FOR a few sterling moments, we leaped and dived with the grace of sea birds. Most of the time, however, we splatted about like bloated walruses. We were the Pits - an acronymn for a team Physically Inept but Trying to Score. The name of our game was broomball.
What? Broomball has somehow escaped your notice all these years?
It had also escaped mine until I moved to Moscow this winter and found diplomats, journalists, businessmen, and other foreigners here on many a winter morning locked in combat on the broomball court. I became a devotee quickly, finding that I had all the key assets for success in the sport: a minimum of physical prowess, a paucity of competitive spirit, and a serious lack of the self-preservation instinct.
Broomball may be one of the world's least-known sports. (Some would argue that it should stay that way.) It is played in Canada and some other northern climes, but the local variant appears unique to Moscow.
It starts with flooding a tennis court (shared by three embassies in town) to create a rink, then setting up nets, similar to hockey goals, at each end.
Teams consist of six people (in separate leagues for men and women). The object is to try to swat a child's rubber ball - about the size of a softball - into the goals, using a handmade straw broom, the kind that Russian babushki use for street-sweeping. The brooms are wrapped in layer upon layer of tape, until they become fairly rigid.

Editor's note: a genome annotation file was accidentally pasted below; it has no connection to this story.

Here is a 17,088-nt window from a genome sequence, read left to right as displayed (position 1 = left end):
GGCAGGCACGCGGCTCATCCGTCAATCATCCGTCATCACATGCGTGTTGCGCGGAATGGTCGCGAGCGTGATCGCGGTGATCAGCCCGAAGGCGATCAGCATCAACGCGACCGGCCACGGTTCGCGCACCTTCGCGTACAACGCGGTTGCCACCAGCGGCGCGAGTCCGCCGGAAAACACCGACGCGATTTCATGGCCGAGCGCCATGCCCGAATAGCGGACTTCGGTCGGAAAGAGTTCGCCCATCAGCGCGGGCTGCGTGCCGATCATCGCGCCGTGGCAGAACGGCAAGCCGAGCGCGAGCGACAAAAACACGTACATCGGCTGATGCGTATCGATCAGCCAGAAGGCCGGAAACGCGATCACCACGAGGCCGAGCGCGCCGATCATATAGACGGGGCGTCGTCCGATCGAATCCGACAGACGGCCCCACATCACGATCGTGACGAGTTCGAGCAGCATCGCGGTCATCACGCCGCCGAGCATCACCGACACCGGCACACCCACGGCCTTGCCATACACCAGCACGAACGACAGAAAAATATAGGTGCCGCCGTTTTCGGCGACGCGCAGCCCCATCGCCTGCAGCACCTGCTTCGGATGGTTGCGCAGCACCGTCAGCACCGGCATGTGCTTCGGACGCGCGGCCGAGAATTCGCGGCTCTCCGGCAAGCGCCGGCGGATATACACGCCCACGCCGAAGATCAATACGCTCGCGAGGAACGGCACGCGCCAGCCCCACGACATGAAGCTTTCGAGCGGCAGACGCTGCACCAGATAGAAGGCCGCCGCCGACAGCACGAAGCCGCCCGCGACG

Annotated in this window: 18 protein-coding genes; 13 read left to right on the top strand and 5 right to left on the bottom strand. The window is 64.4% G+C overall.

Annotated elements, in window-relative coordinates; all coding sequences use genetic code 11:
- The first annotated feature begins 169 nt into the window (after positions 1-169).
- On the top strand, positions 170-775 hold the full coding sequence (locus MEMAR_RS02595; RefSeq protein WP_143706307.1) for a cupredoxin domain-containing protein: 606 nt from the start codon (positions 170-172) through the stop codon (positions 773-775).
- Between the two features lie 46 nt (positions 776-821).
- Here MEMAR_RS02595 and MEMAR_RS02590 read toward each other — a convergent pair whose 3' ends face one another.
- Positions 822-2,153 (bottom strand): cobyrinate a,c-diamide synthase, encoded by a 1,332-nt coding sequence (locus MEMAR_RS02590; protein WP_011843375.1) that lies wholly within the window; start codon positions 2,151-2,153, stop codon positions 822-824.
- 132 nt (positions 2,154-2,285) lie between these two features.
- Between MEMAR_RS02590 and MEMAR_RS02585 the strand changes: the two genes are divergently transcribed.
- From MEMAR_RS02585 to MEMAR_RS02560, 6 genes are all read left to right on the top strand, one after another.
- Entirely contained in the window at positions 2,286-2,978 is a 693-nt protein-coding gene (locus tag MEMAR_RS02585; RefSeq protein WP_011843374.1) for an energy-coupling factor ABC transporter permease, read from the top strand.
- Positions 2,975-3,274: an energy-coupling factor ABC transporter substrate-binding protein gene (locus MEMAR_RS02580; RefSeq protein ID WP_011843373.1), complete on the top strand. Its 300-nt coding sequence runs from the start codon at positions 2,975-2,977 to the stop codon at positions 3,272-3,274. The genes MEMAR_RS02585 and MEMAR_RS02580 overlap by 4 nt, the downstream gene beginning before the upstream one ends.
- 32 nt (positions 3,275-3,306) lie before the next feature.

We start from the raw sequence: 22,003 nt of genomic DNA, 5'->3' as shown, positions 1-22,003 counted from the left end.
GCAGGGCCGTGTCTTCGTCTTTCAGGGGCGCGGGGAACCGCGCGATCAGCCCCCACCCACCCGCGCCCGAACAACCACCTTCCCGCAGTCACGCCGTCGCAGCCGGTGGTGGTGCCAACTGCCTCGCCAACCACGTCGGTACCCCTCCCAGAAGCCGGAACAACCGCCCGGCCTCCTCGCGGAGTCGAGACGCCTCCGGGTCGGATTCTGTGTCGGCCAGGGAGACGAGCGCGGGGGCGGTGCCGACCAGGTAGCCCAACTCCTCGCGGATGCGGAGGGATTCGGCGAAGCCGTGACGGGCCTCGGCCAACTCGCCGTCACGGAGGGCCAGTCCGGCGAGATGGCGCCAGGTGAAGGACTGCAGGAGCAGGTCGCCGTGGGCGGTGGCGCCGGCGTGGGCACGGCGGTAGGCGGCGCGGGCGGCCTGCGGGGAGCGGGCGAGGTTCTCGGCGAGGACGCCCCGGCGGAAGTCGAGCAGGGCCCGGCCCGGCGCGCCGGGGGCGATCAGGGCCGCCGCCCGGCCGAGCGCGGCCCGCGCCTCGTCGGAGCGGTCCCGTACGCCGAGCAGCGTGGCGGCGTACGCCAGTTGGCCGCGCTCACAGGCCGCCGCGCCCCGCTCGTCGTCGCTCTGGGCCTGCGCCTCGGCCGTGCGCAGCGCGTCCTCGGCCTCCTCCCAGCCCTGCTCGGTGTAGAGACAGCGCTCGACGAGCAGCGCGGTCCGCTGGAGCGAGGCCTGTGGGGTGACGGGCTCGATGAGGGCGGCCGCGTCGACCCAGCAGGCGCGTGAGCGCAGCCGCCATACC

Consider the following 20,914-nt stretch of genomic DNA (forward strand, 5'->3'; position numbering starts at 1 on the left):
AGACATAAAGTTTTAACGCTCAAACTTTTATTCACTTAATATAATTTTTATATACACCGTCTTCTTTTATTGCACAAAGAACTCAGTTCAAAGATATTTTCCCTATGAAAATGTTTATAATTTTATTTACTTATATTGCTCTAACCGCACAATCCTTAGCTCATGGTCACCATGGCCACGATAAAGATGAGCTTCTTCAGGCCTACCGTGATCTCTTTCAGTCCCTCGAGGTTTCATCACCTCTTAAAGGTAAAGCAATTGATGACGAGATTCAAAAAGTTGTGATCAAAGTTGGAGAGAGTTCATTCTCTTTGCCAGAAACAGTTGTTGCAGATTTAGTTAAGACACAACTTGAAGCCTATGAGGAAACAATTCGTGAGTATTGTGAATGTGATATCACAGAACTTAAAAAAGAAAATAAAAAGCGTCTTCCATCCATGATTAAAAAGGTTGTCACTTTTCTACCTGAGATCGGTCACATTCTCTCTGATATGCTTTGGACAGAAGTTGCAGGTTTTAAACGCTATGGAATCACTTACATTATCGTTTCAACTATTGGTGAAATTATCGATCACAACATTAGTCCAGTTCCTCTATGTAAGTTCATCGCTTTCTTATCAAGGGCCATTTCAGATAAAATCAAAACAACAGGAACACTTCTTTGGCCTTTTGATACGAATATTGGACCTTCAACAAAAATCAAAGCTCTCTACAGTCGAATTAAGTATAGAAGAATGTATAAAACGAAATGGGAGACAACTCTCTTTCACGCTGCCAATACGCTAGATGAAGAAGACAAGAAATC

No skates are allowed on the ice. Instead, players wear a kind of tennis shoe with suction cups on the bottom. These shoes make the glassine court surface only slightly less treacherous. What ensues on the ice gives new meaning to the word ''pandemonium.''
The referee drops the ball at the center of the court (and, if wise, races for the safety of the sidelines) while players frantically whack the ball in the general direction of the opposing team's goal.
The rules allow what is euphemistically called ''body checking.'' In practice , that means careening into opponents and teammates alike, frequently stumbling over bodies prostrate on the ice, and often stumbling and sliding across the court.
Mercifully, armor is mandatory. It consists of shinguards, protective breeches, elbow pads, and helmets. To this basic outfit are added sundry layers of clothing to ward off the Moscow chill, which can drop to -20 degrees F. some mornings. Thus, even the trimmest, most fit players - and there are a few on our team - come to resemble Bib, the smiling trademark figure of Michelin tires.
In ''broomball chic,'' fashion rules are made to be broken. One player on our team, a suave BBC reporter, once sported protective breeches that appeared to be several sizes too small. He looked not unlike a medieval knight about to be tripped by his own girdle.
It is common practice to wear a balaclava, or knit cap, under the helmet to keep the ears warm. Once, when I forgot a cap, I stuffed my head into a large sock in desperation. But the foot protruded from out of the helmet.
My teammates averred that the look was rather fetching and entirely appropriate. After all, they pointed out, during the game I rarely stayed on my feet anyway and rarely appeared to know which end was up. Even a Pitsman has his pride, however. By the next game, the sock was replaced by a moth-eaten watch cap.